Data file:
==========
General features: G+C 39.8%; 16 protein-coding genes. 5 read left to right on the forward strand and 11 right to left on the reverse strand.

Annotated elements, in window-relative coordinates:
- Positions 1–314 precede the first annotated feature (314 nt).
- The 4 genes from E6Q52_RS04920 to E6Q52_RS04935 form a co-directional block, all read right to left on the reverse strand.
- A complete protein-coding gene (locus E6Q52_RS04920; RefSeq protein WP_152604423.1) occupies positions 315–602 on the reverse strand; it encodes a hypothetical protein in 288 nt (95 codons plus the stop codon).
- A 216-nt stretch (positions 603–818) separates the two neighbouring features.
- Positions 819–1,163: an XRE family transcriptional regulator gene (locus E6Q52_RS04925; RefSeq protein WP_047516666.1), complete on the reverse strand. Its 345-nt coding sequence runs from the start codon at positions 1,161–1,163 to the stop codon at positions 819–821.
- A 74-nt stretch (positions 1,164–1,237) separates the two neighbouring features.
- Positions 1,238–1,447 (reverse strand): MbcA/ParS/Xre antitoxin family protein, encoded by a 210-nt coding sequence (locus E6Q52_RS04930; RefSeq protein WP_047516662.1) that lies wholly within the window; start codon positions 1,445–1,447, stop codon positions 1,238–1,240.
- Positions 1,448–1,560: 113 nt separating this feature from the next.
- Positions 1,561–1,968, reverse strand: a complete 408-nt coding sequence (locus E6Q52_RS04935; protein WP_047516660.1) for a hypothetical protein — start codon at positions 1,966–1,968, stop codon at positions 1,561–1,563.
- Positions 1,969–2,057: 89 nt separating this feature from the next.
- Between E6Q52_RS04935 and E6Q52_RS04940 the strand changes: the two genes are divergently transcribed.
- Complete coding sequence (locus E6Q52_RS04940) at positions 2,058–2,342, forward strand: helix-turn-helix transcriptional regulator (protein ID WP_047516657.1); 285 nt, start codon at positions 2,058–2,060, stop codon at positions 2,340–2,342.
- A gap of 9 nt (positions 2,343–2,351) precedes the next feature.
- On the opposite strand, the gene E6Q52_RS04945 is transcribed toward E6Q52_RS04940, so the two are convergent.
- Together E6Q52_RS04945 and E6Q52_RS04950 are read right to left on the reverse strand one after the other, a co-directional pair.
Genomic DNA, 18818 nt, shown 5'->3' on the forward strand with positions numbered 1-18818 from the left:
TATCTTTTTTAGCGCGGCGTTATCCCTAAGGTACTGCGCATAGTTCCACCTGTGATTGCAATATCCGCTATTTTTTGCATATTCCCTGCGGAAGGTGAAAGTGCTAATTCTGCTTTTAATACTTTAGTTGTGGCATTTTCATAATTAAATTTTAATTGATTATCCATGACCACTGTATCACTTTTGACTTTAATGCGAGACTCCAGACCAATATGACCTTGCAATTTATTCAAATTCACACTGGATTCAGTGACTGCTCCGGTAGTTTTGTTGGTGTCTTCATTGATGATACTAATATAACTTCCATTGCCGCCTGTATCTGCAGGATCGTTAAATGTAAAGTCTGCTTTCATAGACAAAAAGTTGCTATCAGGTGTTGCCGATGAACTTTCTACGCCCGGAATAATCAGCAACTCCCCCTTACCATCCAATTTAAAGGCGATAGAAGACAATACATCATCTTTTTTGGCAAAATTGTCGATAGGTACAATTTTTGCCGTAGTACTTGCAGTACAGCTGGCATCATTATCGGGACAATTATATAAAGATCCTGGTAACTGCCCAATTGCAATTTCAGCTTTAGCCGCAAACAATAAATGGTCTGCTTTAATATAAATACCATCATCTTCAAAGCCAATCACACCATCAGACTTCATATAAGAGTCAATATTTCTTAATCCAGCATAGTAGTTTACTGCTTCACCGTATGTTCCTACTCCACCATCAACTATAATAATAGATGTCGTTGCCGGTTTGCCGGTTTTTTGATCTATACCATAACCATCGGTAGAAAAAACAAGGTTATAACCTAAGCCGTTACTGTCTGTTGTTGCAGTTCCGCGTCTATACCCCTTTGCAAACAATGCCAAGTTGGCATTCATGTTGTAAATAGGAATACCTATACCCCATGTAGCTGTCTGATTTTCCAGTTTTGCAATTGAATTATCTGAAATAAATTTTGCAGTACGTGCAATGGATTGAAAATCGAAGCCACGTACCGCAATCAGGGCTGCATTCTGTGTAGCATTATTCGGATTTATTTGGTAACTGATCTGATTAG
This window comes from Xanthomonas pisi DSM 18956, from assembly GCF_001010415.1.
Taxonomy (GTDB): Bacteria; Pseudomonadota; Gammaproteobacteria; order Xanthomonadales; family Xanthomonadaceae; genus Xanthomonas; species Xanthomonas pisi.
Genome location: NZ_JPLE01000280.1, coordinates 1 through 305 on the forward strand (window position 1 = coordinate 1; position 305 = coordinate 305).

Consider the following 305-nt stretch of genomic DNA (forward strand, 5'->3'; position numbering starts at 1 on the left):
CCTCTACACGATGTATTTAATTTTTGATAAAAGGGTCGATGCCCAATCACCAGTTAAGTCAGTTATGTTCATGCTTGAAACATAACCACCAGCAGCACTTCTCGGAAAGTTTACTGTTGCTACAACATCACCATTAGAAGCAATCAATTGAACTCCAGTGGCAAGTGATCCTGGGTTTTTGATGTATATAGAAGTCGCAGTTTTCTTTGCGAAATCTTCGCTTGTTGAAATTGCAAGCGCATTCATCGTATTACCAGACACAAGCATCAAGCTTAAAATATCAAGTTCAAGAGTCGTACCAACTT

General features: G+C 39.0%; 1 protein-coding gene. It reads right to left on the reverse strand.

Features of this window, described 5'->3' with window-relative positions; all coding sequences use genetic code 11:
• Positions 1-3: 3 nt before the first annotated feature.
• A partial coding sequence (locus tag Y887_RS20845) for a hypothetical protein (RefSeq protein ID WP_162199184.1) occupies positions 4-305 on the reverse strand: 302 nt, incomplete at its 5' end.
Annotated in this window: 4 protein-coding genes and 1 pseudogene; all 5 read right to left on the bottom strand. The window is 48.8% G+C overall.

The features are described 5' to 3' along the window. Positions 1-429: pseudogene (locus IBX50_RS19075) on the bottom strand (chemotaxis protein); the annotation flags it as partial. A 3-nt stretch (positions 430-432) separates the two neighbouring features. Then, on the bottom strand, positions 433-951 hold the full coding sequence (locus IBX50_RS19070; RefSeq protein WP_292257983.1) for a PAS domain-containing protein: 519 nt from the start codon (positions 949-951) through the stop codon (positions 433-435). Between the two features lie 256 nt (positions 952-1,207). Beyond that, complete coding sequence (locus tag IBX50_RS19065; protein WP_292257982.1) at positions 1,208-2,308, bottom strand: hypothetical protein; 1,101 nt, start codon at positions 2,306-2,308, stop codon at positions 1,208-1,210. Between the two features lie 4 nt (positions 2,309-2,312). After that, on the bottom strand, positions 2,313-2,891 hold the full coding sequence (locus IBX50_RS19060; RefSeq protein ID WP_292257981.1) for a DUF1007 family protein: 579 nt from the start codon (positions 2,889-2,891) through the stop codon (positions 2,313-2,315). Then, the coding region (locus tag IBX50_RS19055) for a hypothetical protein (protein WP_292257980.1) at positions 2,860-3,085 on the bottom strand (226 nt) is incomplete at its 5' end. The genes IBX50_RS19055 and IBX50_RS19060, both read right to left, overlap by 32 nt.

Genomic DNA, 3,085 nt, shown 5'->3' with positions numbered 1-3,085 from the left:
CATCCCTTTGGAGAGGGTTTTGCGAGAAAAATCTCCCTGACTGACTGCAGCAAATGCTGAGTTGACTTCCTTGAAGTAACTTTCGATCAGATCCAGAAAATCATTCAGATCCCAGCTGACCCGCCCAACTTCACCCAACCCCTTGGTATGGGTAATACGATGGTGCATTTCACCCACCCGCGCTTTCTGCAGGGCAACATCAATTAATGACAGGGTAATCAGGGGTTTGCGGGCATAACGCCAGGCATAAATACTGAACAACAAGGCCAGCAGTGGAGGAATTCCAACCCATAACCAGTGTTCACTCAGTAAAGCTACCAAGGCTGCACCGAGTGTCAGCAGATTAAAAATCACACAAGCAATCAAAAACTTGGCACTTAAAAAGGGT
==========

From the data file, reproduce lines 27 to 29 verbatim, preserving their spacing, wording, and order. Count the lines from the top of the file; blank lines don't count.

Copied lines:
• Positions 1-3: 3 nt before the first annotated feature.
• A partial coding sequence (locus tag Y887_RS20845) for a hypothetical protein (RefSeq protein ID WP_162199184.1) occupies positions 4-305 on the reverse strand: 302 nt, incomplete at its 5' end.
Annotated in this window: 4 protein-coding genes and 1 pseudogene; all 5 read right to left on the bottom strand. The window is 48.8% G+C overall.